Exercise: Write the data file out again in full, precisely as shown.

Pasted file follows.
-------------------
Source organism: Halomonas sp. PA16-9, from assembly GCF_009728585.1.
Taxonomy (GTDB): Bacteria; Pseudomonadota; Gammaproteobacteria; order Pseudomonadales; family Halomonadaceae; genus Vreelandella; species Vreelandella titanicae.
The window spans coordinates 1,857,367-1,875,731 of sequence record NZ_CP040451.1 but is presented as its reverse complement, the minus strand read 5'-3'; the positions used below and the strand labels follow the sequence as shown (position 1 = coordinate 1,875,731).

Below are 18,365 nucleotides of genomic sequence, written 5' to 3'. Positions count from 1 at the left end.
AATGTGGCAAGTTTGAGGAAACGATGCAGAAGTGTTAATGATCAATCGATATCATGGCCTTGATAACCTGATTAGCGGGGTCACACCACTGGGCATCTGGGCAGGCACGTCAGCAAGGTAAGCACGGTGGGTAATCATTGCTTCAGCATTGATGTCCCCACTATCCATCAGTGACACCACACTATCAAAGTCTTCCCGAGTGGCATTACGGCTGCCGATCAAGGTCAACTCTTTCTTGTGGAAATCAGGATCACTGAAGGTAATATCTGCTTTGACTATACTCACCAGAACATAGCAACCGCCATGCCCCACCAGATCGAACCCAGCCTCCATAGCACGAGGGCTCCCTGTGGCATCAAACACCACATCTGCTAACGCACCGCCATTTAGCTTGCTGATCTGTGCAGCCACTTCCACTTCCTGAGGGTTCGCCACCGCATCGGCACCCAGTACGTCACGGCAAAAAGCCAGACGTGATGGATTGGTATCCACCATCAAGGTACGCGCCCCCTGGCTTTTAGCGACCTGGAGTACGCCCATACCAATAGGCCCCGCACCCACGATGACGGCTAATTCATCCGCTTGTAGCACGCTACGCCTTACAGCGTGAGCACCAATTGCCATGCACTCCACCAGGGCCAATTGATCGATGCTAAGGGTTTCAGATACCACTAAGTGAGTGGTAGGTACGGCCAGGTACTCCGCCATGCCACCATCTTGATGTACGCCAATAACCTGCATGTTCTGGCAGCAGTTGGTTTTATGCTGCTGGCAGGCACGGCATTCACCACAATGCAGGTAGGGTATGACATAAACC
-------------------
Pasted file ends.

Source organism: Halomonas sp. PA16-9, from assembly GCF_009728585.1.
Taxonomy (GTDB): Bacteria; Pseudomonadota; Gammaproteobacteria; order Pseudomonadales; family Halomonadaceae; genus Vreelandella; species Vreelandella titanicae.
The window spans coordinates 1,857,367-1,875,731 of sequence record NZ_CP040451.1 but is presented as its reverse complement, the minus strand read 5'-3'; the positions used below and the strand labels follow the sequence as shown (position 1 = coordinate 1,875,731).

Below are 18,365 nucleotides of genomic sequence, written 5' to 3'. Positions count from 1 at the left end.
AATGTGGCAAGTTTGAGGAAACGATGCAGAAGTGTTAATGATCAATCGATATCATGGCCTTGATAACCTGATTAGCGGGGTCACACCACTGGGCATCTGGGCAGGCACGTCAGCAAGGTAAGCACGGTGGGTAATCATTGCTTCAGCATTGATGTCCCCACTATCCATCAGTGACACCACACTATCAAAGTCTTCCCGAGTGGCATTACGGCTGCCGATCAAGGTCAACTCTTTCTTGTGGAAATCAGGATCACTGAAGGTAATATCTGCTTTGACTATACTCACCAGAACATAGCAACCGCCATGCCCCACCAGATCGAACCCAGCCTCCATAGCACGAGGGCTCCCTGTGGCATCAAACACCACATCTGCTAACGCACCGCCATTTAGCTTGCTGATCTGTGCAGCCACTTCCACTTCCTGAGGGTTCGCCACCGCATCGGCACCCAGTACGTCACGGCAAAAAGCCAGACGTGATGGATTGGTATCCACCATCAAGGTACGCGCCCCCTGGCTTTTAGCGACCTGGAGTACGCCCATACCAATAGGCCCCGCACCCACGATGACGGCTAATTCATCCGCTTGTAGCACGCTACGCCTTACAGCGTGAGCACCAATTGCCATGCACTCCACCAGGGCCAATTGATCGATGCTAAGGGTTTCAGATACCACTAAGTGAGTGGTAGGTACGGCCAGGTACTCCGCCATGCCACCATCTTGATGTACGCCAATAACCTGCATGTTCTGGCAGCAGTTGGTTTTATGCTGCTGGCAGGCACGGCATTCACCACAATGCAGGTAGGGTATGACATAAACC